1.7.2019Toyota Corolla Touring Sports 1.8 Hybrid review
Toyota has brought back the Corolla name to British models, and with it a new hatchback, saloon, or estate powered by either a petrol engine or a choice of two hybrids. Here we test the Corolla Touring Sports, Toyota's compact estate, to see how it does when fitted with the 1.8 litre hybrid powertrain.
Review by Chris Lilly
Pitched as alternatives for diesel units, Toyota's hybrid technology is well established and popular with buyers. The 1.8 litre hybrid system on offer here is found elsewhere in the Toyota range, and produces 122hp with 142 Nm of torque available. Also available are a 1.2 litre petrol turbo and a more powerful 2.0 litre hybrid. This mid-range option offers performance times of 9.6 seconds for the 0-62mph sprint, while it will top out at 121mph. Mated to an CVT transmission, there are no gears to deal with, but with it comes the familar issue for those that enjoy driving. Acceleration brings with it an increase in engine noise with little noticeable thrust forward, before settling down once up to speed. It's efficient, but not very enjoyable. That said, a great number of Toyota hybrids have been sold, so it clearly isn't an issue for a large number of buyers. Drive the Corolla efficiently and the CVT barely increases in pitch, with gentle acceleration making the best use of the hybrid system. Bury your right foot on the throttle and a drone will come from up front as the Corolla picks up speed. Pottering around town or sitting at a motorway pace, the transmission is either relying on the grunt from the electric motor or is settled nicely at speed. As such, the transmission is quiet and engine noise barely noticeable - it's a very refined car in these circumstances. Put the Corolla down a country road - particularly an undulating one - and the regular changes in engine load mean the transmission will certainly make its presence felt. It's not the most enjoyable set-up then, but it works well, and there can be few complaints about performance considering this version is pitched as a practical and frugal model.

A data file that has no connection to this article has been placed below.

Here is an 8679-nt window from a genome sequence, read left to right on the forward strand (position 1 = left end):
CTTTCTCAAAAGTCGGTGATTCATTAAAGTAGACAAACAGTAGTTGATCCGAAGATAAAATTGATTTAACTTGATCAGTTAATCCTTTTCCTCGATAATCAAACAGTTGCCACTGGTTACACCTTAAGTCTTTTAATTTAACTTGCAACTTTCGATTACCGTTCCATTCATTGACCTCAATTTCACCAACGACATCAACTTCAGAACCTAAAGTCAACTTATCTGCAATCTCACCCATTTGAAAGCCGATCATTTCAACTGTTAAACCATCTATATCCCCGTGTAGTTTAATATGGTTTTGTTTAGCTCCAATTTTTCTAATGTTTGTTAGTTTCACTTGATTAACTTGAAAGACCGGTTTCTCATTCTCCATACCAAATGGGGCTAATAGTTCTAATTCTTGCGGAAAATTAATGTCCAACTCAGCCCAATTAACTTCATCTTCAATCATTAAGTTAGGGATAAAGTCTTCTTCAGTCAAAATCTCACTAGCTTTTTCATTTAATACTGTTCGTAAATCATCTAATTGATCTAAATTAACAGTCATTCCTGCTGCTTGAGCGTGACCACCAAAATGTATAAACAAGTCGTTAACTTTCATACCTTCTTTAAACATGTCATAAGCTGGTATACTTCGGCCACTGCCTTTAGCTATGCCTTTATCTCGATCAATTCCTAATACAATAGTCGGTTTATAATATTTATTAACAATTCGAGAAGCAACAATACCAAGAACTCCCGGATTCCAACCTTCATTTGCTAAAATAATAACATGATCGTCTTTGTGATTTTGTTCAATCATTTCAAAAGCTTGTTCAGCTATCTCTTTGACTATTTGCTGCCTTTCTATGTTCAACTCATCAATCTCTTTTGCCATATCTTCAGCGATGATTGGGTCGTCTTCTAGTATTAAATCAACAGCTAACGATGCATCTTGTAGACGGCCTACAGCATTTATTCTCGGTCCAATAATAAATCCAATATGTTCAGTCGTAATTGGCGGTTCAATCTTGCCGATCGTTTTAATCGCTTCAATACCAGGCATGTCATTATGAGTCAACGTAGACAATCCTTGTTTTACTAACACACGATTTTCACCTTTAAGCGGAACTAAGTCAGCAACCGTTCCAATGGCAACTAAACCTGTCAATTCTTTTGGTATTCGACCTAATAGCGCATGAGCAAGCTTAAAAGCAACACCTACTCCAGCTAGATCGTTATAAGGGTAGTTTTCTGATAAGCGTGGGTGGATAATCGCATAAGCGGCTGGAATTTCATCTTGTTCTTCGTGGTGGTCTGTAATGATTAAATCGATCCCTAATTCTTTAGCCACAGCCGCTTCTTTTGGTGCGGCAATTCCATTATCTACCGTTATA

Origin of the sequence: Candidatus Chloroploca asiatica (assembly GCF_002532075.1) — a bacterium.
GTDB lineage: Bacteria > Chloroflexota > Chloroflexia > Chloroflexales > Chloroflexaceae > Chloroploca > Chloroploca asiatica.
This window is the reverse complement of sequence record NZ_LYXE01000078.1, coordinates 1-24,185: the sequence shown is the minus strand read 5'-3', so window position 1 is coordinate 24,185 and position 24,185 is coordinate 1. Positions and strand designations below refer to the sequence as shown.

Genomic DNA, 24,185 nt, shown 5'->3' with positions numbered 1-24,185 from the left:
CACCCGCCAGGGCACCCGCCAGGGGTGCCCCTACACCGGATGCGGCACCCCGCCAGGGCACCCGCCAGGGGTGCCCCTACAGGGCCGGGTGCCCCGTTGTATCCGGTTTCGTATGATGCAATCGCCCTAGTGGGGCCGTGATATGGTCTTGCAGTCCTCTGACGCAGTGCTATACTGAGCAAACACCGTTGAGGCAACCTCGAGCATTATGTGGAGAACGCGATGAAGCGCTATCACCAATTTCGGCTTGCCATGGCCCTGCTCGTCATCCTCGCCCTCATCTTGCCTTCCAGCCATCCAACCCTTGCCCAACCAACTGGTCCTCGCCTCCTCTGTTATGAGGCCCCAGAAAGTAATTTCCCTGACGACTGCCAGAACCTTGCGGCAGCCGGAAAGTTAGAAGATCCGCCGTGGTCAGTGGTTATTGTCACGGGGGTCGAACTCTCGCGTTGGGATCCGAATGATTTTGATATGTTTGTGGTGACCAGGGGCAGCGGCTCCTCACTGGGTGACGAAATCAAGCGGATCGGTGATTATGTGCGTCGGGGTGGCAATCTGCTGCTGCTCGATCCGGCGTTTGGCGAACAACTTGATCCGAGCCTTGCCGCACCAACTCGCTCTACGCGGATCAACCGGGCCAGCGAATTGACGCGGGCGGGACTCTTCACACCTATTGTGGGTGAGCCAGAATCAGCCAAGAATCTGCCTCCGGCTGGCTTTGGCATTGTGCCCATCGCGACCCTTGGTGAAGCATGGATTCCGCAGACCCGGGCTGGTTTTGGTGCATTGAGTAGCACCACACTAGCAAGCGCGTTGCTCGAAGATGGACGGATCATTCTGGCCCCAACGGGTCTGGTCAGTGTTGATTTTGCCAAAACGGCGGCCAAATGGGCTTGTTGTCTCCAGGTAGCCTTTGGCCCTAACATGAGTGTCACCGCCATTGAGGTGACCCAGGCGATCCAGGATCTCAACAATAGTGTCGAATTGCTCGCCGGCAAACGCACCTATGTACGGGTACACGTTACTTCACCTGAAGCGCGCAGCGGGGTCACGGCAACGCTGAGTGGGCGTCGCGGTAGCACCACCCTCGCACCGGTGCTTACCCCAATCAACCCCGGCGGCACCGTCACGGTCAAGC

Toyota continues the theme with the Corolla's handling set-up. The steering is light and easy to use, with tight junctions, car parks, and urban routes dealt with easily. It drives well, with precise responses to inputs and a well-balanced set-up. Like the performance section above, if you start to push on, the Corolla Touring Sports gets out of its comfort zone. While it's perfectly able to be driven down a winding country road in a hurry, you would be much better off with rival options should this be a regular occurrence. The weight in the steering and the relative lack of feedback through the wheel mean this is a car best suited for a relaxed driving style. The benefit of this is that the Corolla Touring Sports offers a pretty refined ride. Because of the extra length afforded it over the hatch and saloon, the Touring Sports is very comfortable eating up motorway miles, and settles down to a cruise nicely. Likewise, there is enough give in the springs to make light work of rough surfaces at slower speeds. It's comfortable and easy to drive with precision.
The design might not be to everyone's tastes - there's an awful lot to grille up front for example - but I like the Corolla's design as a whole. The hatch looks taughter and a little better than the estate tested, but even the Touring Sports looks coherent and sharply styled. Toyota's current design language shines through, with angular, edgy details on every surface. It can certainly not be described as bland. It does have a detrimental effect to rear visibility however, with the rear window being quite shallow when sitting in the driver's seat. It's not sportscar-levels of rear visibility, but rival efforts have a larger view out back. There is a reversing camera to mitigate this to a degree however. Longer than the hatch and saloon, there is naturally more load space than the rest of the Corolla range. The boot isn't amongst the largest in its class, but it's a good size for those wanting a bit more room than a conventional hatch. There's a false floor fitted for either a flat load area or greater space, and the load area is a practical shape, with two large cubby holes behind the wheel arches. Passengers got a good level of leg room in the rear, and head and shoulder room is pretty decent too.